It follows that in terms of risk, there is no scientific reasoning to apply a different regulatory regime to plants created by in vitro methods compared to those created by in vivo techniques of mutagenesis. Meanwhile, various scientific bodies issued statements that agreed on the fact that there are no biochemical differences identifiable between mutations created by in vivo or in vitro mutagenesis nor are there any differences in the phenotypes created (Haut Conseil des Biotechnologies, 2020).
Historical Use of In Vitro Mutagenesis Techniques
Mutagenesis has been applied for in vitro cultivated plant parts (since 1960, Roest and Bokelman, 1980), reproductive organs and isolated embryos (Novak et al., 1985), anther cultures (Nitsch, 1969), isolated microspores and pollen (Nitsch, 1969; Mondeil, 1974), plant cell and protoplast suspension cultures (Eriksson, 1967; Carlson, 1970) and in vitro cultivated entire plants (Nitsch, 1969). Protoplast and cell suspension cultures as well as microspores and pollen cultures represent single plant cells objected to mutagenesis in the sense of the ruling of the French Conseil d’État.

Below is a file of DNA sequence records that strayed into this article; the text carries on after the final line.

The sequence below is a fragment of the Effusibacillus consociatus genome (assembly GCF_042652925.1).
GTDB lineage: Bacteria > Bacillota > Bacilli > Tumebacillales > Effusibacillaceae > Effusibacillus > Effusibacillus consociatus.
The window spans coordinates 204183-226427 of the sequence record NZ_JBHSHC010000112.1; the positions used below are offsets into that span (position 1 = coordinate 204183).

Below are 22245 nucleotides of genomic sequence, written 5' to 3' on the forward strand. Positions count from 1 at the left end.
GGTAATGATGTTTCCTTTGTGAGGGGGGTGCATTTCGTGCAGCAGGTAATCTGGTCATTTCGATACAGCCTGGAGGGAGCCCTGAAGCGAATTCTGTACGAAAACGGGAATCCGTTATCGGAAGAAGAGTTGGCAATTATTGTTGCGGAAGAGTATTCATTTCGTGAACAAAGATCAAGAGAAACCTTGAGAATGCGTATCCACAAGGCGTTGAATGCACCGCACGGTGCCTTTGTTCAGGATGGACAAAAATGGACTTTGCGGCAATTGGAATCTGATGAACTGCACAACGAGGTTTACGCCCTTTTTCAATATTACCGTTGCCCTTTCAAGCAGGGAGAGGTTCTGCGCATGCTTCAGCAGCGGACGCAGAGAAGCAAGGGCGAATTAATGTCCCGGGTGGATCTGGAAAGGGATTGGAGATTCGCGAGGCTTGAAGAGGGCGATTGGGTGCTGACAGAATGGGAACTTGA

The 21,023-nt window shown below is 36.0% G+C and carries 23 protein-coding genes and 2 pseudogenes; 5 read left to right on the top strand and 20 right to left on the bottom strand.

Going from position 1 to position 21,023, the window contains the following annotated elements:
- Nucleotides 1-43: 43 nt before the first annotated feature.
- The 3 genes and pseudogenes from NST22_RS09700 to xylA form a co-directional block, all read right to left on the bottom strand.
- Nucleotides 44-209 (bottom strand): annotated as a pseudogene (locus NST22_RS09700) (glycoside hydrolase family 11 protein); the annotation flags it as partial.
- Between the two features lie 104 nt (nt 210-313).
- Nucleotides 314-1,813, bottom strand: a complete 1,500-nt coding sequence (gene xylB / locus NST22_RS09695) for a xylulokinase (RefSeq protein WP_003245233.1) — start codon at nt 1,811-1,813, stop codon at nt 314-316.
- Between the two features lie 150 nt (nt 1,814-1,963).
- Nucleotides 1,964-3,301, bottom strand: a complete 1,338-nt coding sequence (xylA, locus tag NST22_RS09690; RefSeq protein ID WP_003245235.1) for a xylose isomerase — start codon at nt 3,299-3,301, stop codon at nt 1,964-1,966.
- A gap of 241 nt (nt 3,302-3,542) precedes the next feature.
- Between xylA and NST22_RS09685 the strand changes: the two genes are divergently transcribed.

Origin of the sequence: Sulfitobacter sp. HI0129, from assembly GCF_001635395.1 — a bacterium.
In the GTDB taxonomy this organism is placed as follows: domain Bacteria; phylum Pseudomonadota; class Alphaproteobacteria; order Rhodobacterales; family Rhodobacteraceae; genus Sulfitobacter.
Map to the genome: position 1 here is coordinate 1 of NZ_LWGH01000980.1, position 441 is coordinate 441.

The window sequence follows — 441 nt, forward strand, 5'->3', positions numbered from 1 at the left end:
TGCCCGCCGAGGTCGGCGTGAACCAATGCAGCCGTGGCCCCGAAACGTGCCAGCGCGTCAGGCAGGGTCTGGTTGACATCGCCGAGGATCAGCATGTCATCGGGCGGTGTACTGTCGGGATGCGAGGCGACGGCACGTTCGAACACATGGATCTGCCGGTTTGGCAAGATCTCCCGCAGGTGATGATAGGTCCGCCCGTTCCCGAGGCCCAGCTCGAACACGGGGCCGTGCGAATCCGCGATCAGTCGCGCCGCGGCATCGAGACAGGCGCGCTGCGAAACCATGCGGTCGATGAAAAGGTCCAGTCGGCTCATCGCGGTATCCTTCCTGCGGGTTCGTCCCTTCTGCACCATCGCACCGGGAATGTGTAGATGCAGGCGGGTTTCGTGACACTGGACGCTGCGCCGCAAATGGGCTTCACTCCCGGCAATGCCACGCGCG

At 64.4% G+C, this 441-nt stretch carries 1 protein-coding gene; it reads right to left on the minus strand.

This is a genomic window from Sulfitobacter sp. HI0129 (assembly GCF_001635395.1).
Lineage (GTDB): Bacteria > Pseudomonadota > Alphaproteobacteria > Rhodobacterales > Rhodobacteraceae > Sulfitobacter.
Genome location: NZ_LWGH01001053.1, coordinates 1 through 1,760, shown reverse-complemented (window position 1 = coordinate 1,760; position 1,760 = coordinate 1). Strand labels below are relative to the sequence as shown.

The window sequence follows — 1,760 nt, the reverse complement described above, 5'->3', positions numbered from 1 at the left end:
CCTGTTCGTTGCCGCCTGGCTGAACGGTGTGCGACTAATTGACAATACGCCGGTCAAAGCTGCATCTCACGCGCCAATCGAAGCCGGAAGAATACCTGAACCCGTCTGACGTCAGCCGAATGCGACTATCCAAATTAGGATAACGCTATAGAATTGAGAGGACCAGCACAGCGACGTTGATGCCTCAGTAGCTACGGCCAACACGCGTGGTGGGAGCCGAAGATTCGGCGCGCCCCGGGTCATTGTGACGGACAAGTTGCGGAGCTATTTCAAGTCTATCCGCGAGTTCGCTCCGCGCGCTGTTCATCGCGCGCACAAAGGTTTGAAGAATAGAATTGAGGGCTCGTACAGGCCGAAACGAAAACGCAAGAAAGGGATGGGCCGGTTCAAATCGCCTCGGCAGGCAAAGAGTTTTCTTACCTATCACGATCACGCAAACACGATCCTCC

These techniques have been used widely to produce varieties being marketed before 2001: The mutant variety database of IAEA (https://mvd.iaea.org/) lists, e.g., the following varieties, which originate from plant cells: Potato, somaclonal Jagakids Purple (1994), and White Baron (1997) from protoplast cultures, and rice, somaclonal Ohita 3 Gouand (1997), and Yume-Kaori (1993) from protoplasts. Ahloowalia et al. (2004) lists 24 canola varieties originating from mutagenized microspores. In fact, imidazoline-tolerant canola was developed by chemical mutagenesis of microspore cultures produced from canola variety Topas in 1989 and a high-breed version of the mutagenized canola was marketed as “Smart Canola” as early as 1995 (Tan et al., 2005). If one adds to this list mutagenesis of in vitro cultures using calli, plantlets, and other in vitro cultivated explant organs there are examples for applications before 2001 in crops such as maize, barley, wheat, sugar beet, rye, sweet potato, fruits like pear, apple, cherry, wine grape, vegetables such as chili, tomato, pepper, asparagus, cauliflower, onions, and ornamentals such as chrysanthemum as well. In summary, in vitro mutagenesis was developed and applied regularly to various crops long before 2001 and therefore resulting varieties can be subsumed under the exemption clause in Directive 2001/18/EC, Annex I B (1).
No Retrospective Traceability of Traded Varieties